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Background: African-Caribbean men are over-represented in psychiatric and forensic services and in the prison population. A failure of community services to engage mentally ill African-Caribbean men and their presentation through the criminal justice system culminates in a repeated pattern of forensic service and criminal justice system contact. Method: We carried out a cross-sectional survey during a one-year period of a sample of potentially mentally ill men remanded to HMP Brixton in south London. Men were interviewed to establish their place of birth, first language, socio- demographic profile, ethnicity, psychiatric diagnosis, levels of alcohol and substance misuse, criminality, violence involved in their index offence, past psychiatric and forensic contacts and outcome of court appearance. Results: Two hundred and seventy-seven men were interviewed. In comparison with White men, African-Caribbean men were more often diagnosed as having schizophrenia and were more often sent to hospital under a mental health act order. African-Caribbean men were remanded in custody despite more stable housing conditions and more favourable indices of lifetime criminality, substance misuse and violence. Conclusions: Community services, including diversion schemes, should be especially sensitive to African-Caribbean care who are not diverted back into care and are therefore unnecessarily remanded.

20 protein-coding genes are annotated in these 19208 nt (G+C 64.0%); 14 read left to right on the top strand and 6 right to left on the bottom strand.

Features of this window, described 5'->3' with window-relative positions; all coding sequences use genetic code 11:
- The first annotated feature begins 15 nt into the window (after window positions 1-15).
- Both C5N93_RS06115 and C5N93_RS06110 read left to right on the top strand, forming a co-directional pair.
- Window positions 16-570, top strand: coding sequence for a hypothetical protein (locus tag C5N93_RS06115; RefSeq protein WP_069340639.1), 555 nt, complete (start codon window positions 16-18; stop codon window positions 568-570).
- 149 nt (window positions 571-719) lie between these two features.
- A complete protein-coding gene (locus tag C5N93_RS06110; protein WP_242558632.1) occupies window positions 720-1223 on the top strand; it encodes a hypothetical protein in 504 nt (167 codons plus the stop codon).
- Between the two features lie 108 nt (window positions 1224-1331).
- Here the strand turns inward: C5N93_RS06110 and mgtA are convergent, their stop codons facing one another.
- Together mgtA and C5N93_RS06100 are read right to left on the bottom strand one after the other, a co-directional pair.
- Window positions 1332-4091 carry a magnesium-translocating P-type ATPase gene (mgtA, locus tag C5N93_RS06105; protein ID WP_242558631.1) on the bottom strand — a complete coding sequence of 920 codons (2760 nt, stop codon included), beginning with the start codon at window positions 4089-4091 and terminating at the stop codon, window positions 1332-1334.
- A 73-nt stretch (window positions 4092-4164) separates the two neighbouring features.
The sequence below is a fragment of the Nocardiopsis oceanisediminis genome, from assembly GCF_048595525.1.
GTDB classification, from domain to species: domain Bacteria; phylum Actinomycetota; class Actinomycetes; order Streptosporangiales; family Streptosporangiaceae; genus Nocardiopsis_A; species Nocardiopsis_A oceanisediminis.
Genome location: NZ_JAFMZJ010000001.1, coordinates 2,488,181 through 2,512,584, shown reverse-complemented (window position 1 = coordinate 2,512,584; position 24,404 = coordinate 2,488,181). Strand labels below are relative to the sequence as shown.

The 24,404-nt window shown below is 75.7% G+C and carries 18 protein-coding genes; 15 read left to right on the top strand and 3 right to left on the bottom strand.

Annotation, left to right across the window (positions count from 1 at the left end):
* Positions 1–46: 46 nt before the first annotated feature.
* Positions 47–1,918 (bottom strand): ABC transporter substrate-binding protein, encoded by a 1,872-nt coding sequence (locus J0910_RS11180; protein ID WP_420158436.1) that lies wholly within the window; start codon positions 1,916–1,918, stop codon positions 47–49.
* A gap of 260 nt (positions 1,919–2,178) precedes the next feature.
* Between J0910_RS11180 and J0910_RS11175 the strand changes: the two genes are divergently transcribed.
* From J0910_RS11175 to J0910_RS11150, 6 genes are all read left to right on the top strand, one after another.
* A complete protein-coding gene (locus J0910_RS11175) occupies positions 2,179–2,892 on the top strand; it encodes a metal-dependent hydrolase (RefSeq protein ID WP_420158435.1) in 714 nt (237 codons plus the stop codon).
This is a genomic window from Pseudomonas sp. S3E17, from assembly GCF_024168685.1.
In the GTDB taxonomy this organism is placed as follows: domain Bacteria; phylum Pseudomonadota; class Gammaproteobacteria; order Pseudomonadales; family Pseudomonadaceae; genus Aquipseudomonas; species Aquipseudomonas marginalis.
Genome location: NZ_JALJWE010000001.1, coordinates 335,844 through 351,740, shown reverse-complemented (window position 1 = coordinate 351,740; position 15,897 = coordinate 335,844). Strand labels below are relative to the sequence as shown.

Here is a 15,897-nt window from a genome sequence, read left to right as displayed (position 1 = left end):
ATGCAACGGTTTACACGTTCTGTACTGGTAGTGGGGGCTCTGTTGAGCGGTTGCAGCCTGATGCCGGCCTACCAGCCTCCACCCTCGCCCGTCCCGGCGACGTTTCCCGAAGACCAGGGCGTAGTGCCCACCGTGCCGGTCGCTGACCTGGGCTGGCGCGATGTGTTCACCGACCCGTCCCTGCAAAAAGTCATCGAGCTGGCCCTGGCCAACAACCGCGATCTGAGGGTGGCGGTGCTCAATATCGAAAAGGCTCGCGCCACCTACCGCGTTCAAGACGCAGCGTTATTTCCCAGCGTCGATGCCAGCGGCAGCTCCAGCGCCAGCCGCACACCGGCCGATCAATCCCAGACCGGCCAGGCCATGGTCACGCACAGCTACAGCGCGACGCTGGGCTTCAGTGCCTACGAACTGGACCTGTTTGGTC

Original publication

DOI

10.1192/bjp.172.4.337

Type

Journal article

Journal

British Journal of Psychiatry

Publication Date

01/01/1998

Volume

172

Pages

337 - 344